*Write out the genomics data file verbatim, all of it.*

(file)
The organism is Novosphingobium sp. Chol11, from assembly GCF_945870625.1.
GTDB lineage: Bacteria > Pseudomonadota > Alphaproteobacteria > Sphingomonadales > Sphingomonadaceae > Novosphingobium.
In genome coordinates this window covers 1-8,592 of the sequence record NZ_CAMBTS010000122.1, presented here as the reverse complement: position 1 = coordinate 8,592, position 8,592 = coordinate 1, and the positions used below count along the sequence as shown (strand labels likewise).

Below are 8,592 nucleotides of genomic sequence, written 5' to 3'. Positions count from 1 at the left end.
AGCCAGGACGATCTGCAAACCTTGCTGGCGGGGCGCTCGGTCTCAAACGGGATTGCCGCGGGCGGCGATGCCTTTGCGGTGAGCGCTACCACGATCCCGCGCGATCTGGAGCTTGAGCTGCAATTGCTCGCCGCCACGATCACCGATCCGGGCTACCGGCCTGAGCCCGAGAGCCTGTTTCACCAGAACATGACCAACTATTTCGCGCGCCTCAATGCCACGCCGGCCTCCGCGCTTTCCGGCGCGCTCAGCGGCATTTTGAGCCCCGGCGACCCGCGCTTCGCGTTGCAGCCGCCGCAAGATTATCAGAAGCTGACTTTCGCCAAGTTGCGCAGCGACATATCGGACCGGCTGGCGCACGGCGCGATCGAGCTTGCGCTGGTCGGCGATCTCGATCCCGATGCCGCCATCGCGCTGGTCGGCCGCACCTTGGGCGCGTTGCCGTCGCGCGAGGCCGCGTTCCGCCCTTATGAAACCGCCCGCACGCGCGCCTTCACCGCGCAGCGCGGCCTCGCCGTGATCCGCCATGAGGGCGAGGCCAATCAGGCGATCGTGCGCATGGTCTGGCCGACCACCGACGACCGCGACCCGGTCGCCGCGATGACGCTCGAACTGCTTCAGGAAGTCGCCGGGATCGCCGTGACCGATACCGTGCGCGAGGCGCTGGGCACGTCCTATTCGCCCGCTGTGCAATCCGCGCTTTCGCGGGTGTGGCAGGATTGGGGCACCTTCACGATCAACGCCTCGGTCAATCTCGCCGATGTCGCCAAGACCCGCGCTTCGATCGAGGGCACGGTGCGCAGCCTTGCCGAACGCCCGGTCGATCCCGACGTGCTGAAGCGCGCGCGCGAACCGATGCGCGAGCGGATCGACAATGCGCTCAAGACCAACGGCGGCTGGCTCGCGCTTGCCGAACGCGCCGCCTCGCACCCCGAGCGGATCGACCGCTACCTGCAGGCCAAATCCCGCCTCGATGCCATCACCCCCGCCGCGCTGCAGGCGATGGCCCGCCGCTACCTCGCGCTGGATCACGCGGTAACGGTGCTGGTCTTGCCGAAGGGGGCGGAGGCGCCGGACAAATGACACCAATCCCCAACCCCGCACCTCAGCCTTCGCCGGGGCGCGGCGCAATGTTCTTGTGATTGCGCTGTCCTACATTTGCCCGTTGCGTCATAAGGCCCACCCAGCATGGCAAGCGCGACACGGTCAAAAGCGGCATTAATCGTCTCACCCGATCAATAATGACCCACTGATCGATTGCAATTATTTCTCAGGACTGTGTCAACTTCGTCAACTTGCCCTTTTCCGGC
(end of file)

The organism is Novosphingobium sp. Chol11, from assembly GCF_945870625.1.
GTDB lineage: Bacteria > Pseudomonadota > Alphaproteobacteria > Sphingomonadales > Sphingomonadaceae > Novosphingobium.
In genome coordinates this window covers 1-8,592 of the sequence record NZ_CAMBTS010000122.1, presented here as the reverse complement: position 1 = coordinate 8,592, position 8,592 = coordinate 1, and the positions used below count along the sequence as shown (strand labels likewise).

Below are 8,592 nucleotides of genomic sequence, written 5' to 3'. Positions count from 1 at the left end.
AGCCAGGACGATCTGCAAACCTTGCTGGCGGGGCGCTCGGTCTCAAACGGGATTGCCGCGGGCGGCGATGCCTTTGCGGTGAGCGCTACCACGATCCCGCGCGATCTGGAGCTTGAGCTGCAATTGCTCGCCGCCACGATCACCGATCCGGGCTACCGGCCTGAGCCCGAGAGCCTGTTTCACCAGAACATGACCAACTATTTCGCGCGCCTCAATGCCACGCCGGCCTCCGCGCTTTCCGGCGCGCTCAGCGGCATTTTGAGCCCCGGCGACCCGCGCTTCGCGTTGCAGCCGCCGCAAGATTATCAGAAGCTGACTTTCGCCAAGTTGCGCAGCGACATATCGGACCGGCTGGCGCACGGCGCGATCGAGCTTGCGCTGGTCGGCGATCTCGATCCCGATGCCGCCATCGCGCTGGTCGGCCGCACCTTGGGCGCGTTGCCGTCGCGCGAGGCCGCGTTCCGCCCTTATGAAACCGCCCGCACGCGCGCCTTCACCGCGCAGCGCGGCCTCGCCGTGATCCGCCATGAGGGCGAGGCCAATCAGGCGATCGTGCGCATGGTCTGGCCGACCACCGACGACCGCGACCCGGTCGCCGCGATGACGCTCGAACTGCTTCAGGAAGTCGCCGGGATCGCCGTGACCGATACCGTGCGCGAGGCGCTGGGCACGTCCTATTCGCCCGCTGTGCAATCCGCGCTTTCGCGGGTGTGGCAGGATTGGGGCACCTTCACGATCAACGCCTCGGTCAATCTCGCCGATGTCGCCAAGACCCGCGCTTCGATCGAGGGCACGGTGCGCAGCCTTGCCGAACGCCCGGTCGATCCCGACGTGCTGAAGCGCGCGCGCGAACCGATGCGCGAGCGGATCGACAATGCGCTCAAGACCAACGGCGGCTGGCTCGCGCTTGCCGAACGCGCCGCCTCGCACCCCGAGCGGATCGACCGCTACCTGCAGGCCAAATCCCGCCTCGATGCCATCACCCCCGCCGCGCTGCAGGCGATGGCCCGCCGCTACCTCGCGCTGGATCACGCGGTAACGGTGCTGGTCTTGCCGAAGGGGGCGGAGGCGCCGGACAAATGACACCAATCCCCAACCCCGCACCTCAGCCTTCGCCGGGGCGCGGCGCAATGTTCTTGTGATTGCGCTGTCCTACATTTGCCCGTTGCGTCATAAGGCCCACCCAGCATGGCAAGCGCGACACGGTCAAAAGCGGCATTAATCGTCTCACCCGATCAATAATGACCCACTGATCGATTGCAATTATTTCTCAGGACTGTGTCAACTTCGTCAACTTGCCCTTTTCCGGC